Medicaid patients need rides to the doctor. How can Maine ensure they’re reliable?

By Matthew Stone on Feb. 07, 2014, at 11:27 a.m.
It’ll pay for a ride to a doctor’s appointment or physical therapy session but not a ride to the pharmacy to pick up a prescription — unless that pharmacy stop is in conjunction with a medical visit. It generally won’t cover rides to medical appointments from nursing homes. But when …
An inmate talks to another in the doorway of one of the numerous housing units at the Maine Correctional Center in Windham in September.

Bigger prison, same staff: The math behind LePage’s plan to double beds at Windham prison

By Matthew Stone on Jan. 31, 2014, at 11:32 a.m.
As lawmakers work to firm up a state budget that’s out of balance and debate an expansion of Medicaid, a proposal to nearly double the capacity of the Maine Correctional Center in Windham will resurface in coming weeks. Gov. Paul LePage included the expansion project and a $100 million bond …
A warning sign for a natural gas pipeline is seen at an oil pump site outside of Williston, N.D.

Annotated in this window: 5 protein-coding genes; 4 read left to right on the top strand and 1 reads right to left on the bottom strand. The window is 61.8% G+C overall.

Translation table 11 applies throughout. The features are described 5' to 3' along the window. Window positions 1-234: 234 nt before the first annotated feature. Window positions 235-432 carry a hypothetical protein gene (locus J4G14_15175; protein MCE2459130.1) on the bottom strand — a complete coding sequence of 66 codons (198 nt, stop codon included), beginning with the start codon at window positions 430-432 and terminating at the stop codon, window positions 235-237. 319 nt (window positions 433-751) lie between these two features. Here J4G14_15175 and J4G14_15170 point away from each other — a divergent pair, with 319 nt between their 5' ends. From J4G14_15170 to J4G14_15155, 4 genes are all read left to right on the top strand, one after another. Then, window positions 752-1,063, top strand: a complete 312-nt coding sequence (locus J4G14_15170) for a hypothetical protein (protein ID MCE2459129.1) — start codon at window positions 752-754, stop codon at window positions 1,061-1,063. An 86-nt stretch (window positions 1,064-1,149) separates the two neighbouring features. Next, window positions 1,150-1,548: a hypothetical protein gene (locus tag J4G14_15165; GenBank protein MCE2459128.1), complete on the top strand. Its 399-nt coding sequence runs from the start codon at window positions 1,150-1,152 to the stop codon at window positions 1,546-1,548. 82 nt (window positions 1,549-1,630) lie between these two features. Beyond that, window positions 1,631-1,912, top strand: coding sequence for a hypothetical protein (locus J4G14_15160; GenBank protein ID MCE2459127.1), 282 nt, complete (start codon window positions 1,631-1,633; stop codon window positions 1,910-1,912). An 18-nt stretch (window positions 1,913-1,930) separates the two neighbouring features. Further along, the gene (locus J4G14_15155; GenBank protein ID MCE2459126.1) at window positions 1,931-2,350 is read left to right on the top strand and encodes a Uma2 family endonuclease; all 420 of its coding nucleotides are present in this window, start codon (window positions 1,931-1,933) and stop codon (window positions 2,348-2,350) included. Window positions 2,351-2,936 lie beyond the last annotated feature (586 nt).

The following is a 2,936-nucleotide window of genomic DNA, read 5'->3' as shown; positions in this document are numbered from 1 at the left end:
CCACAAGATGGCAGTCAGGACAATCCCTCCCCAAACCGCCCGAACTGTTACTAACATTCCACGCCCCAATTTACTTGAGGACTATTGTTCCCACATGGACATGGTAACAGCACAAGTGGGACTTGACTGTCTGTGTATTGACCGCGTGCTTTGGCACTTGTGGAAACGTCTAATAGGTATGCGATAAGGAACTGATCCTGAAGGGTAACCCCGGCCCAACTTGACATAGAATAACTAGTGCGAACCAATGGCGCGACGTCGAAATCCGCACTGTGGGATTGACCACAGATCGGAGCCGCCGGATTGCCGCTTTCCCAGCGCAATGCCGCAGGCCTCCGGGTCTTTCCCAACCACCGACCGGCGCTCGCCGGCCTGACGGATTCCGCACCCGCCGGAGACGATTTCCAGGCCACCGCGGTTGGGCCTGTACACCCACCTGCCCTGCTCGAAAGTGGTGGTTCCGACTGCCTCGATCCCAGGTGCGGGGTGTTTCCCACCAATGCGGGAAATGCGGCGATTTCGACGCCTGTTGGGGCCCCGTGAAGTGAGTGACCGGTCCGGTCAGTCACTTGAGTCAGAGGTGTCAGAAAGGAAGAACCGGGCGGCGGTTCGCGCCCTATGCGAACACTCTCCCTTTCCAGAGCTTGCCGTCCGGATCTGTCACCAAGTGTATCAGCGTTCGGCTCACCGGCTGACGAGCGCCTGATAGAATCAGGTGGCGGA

A lot of gas, but not here: How should New England deal with its natural gas appetite?

By Matthew Stone on Jan. 23, 2014, at 12:32 p.m.
The agreement among the six New England governors to invest as a region in new natural gas pipeline capacity and electric transmission is rooted in part in cold days like many that Maine and the rest of New England have experienced so far this winter. It’s also part of a …
Gary Alexander (from left) and Eric Randolph of Rhode Island-based Alexander Group and Maine Department of Health and Human Services Commissioner Mary Mayhew prepare Tuesday to answer questions from the Health and Human Services Committee in Augusta.

Experts: Alexander report on Medicaid expansion could use some expansion itself

By Matthew Stone on Jan. 17, 2014, at 10:30 a.m.